October is Protect Your Hearing Month

In Hearing Loss Prevention by Nikki DeGeorge Weaver, Au.D.

Nikki DeGeorge Weaver, Au.D.
Latest posts by Nikki DeGeorge Weaver, Au.D. (see all)

Hearing protection in the workplace is an essential piece of occupational safety. The Occupational Safety and Health Administration (OSHA) is tasked with preserving the health and wellbeing of employees, particularly those who do not have labor unions or other collective advocates to protect their safety. At many large employers, including factories, industrial facilities, and corporations, OSHA is aware of the needs of these employees and can send a representative to make sure that safety procedures are being followed. This vigilance is an important piece of making sure that individuals are not being treated unsafely in the workplace. However, small businesses and workplaces that are off the radar of OSHA can be subject to higher risks. Without a designated official checking on safety measures, some of these employees might not be getting the protection they need. These principles apply to hearing protection just as they do to other aspects of workplace safety. Let’s take a moment to think about the risks of hearing damage in the workplace, as well as what you can do to protect your hearing while on the job. The occupations that carry a risk of hearing damage might surprise you. 

Hearing Damage at Work

As with all other dimensions of workplace safety, employers are responsible for protecting their workers. Just as you wouldn’t take part in an activity at work that would risk your life or wellbeing, you should not be put in a position to risk your hearing ability at work either. Noise-induced hearing loss is caused by a combination of two factors: volume and duration. A single, very loud blast above 110 decibels can cause hearing damage in an instant, so hearing protection is required in jobs that might expose workers to explosions, gunshots, or other sudden noisy events.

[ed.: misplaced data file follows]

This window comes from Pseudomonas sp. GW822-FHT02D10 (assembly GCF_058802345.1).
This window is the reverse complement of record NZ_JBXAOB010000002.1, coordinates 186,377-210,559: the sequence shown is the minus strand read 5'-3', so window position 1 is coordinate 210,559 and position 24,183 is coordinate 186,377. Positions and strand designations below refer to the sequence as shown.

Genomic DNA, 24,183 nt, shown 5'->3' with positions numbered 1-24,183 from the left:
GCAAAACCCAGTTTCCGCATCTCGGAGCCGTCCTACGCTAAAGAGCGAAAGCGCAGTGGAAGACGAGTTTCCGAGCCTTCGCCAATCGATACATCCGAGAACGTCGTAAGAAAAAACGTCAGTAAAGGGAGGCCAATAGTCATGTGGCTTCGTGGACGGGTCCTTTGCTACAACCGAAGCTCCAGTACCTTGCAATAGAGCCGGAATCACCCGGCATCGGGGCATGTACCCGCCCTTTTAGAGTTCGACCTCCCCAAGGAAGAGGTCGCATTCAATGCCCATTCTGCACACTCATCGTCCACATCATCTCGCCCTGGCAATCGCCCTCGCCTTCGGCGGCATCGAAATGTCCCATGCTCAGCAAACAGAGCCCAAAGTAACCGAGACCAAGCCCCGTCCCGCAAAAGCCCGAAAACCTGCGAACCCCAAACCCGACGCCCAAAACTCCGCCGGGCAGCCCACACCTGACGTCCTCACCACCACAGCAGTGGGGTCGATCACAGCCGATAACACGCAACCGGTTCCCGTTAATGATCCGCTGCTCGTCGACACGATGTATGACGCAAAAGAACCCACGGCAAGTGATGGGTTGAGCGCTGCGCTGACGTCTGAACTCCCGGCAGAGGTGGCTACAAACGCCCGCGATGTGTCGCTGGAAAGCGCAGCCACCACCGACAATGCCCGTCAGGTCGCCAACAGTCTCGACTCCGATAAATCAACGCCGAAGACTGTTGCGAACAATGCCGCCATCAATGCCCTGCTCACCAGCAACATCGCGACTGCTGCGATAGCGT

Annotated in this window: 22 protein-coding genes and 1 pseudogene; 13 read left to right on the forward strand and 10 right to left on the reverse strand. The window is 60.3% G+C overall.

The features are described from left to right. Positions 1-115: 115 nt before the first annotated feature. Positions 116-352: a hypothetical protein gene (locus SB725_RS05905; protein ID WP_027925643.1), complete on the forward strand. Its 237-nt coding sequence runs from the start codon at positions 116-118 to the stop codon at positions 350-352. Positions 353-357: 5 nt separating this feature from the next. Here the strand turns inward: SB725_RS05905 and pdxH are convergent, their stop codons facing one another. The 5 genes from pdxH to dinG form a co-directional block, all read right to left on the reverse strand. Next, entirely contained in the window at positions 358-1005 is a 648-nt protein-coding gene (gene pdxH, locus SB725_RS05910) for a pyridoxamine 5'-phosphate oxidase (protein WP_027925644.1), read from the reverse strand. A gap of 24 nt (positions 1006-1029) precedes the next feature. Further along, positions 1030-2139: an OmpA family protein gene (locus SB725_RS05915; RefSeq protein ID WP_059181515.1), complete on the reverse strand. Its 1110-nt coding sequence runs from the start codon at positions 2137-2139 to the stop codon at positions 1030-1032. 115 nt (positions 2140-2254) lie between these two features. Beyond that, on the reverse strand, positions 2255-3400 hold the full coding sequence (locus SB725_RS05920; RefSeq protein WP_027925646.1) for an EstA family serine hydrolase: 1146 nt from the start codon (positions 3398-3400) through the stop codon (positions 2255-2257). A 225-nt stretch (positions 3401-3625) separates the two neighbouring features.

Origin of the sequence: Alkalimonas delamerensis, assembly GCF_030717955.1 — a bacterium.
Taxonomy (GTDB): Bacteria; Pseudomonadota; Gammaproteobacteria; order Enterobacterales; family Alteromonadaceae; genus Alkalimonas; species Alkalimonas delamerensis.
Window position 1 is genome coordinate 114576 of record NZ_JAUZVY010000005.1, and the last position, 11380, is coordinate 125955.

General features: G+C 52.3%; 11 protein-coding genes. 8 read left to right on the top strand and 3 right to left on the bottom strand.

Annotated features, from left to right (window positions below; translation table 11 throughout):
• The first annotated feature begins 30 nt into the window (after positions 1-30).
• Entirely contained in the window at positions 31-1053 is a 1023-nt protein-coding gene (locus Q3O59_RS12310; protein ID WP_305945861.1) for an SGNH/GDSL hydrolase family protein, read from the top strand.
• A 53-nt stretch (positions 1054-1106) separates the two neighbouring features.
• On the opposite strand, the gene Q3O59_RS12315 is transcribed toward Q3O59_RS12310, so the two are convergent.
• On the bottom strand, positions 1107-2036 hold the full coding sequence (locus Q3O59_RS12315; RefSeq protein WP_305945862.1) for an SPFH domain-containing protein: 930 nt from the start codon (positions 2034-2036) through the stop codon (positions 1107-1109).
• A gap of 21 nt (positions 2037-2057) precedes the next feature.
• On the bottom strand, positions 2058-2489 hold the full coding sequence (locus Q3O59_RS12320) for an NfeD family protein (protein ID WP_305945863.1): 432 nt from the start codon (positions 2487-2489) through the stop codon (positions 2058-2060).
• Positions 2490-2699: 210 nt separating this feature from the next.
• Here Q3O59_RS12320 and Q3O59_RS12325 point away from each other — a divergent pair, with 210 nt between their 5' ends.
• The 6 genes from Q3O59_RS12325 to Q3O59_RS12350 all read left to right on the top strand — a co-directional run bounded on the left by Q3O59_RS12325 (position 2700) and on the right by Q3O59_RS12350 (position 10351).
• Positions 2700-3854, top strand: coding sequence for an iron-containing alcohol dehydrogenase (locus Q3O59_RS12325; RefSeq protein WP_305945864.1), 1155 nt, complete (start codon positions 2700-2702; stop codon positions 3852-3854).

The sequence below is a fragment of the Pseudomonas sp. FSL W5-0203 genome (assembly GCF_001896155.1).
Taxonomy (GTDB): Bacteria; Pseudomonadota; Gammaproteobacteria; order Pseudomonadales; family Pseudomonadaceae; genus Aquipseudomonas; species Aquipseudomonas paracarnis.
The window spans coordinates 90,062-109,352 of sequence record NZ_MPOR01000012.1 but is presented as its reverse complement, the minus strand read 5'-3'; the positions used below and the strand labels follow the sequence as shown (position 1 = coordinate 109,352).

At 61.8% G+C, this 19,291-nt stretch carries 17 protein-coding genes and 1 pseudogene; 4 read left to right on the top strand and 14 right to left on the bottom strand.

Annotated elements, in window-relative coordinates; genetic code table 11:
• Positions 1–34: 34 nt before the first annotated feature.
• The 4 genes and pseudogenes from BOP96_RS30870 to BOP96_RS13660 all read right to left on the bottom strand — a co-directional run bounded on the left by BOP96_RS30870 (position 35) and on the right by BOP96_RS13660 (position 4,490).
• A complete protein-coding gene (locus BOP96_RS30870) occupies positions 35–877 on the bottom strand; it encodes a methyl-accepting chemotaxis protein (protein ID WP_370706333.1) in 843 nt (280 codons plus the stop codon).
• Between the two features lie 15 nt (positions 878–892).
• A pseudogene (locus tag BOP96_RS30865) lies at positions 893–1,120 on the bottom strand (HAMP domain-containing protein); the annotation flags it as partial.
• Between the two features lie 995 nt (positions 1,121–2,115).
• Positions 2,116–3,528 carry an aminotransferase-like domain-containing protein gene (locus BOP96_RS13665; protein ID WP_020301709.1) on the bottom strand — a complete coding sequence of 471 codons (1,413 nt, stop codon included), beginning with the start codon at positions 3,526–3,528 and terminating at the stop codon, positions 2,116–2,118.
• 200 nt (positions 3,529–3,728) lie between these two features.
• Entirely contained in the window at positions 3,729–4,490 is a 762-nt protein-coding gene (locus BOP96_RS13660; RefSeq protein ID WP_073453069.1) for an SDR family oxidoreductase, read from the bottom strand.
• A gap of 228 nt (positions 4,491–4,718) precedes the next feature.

However, damage is not only caused by these isolated incidents of obviously loud sound. A lower volume of noise, when endured for an extended period of time, can also cause damage. The general guideline established by OSHA is that 85 decibels of sound can be endured for a full 8 hour shift without causing hearing damage. However, for each three decibels added to that level, the duration of exposure is cut in half. For instance, 88 decibels of sound can only be endured for 4 hours without a risk of damage. 

As you can see, louder sounds can only be endured for very short periods of time, and some occupations that expose employees to these sounds might surprise you. Restaurants, bars, and sporting venues are all common places where these sounds can be produced. Particularly, there are small businesses that send their wait staff or bartenders into a room of people loudly talking while there is music or a sports game playing in the background. These employers are required by law to mandate hearing protection for their employees, but many of them fly below the radar of OSHA regulation.

Protecting Your Hearing

Each October we celebrate “Protect Your Hearing Month” as a way to remind ourselves how precious and fragile hearing ability is. If you have a sense that your employer might be exposing you to an extended duration of noise in the workplace, now is your opportunity to take hearing protection into your own hands. Though you might want to make your manager or ownership aware of the OSHA standards, you can also take practical steps right away to protect your hearing. 

Even wearing basic hearing protection at work is a good place to start, and disposable foam earplugs attenuate noise by at least 10-15 decibels. This amount of protection might be enough to enable you to work an entire shift without risking your hearing. For noisier places of business, more advanced hearing protection is necessary. Custom-fitted ear molds are available to provide more advanced protection that is tailored to the noise level you encounter at work. These earplugs make it possible to communicate while also limiting the damaging noise that threatens your hearing ability. 

If you are concerned about workplace hearing safety, take the opportunity to contact our hearing health professionals to learn about your options for hearing protection. All you need to do is make an appointment, and we will guide you through the process toward hearing protection.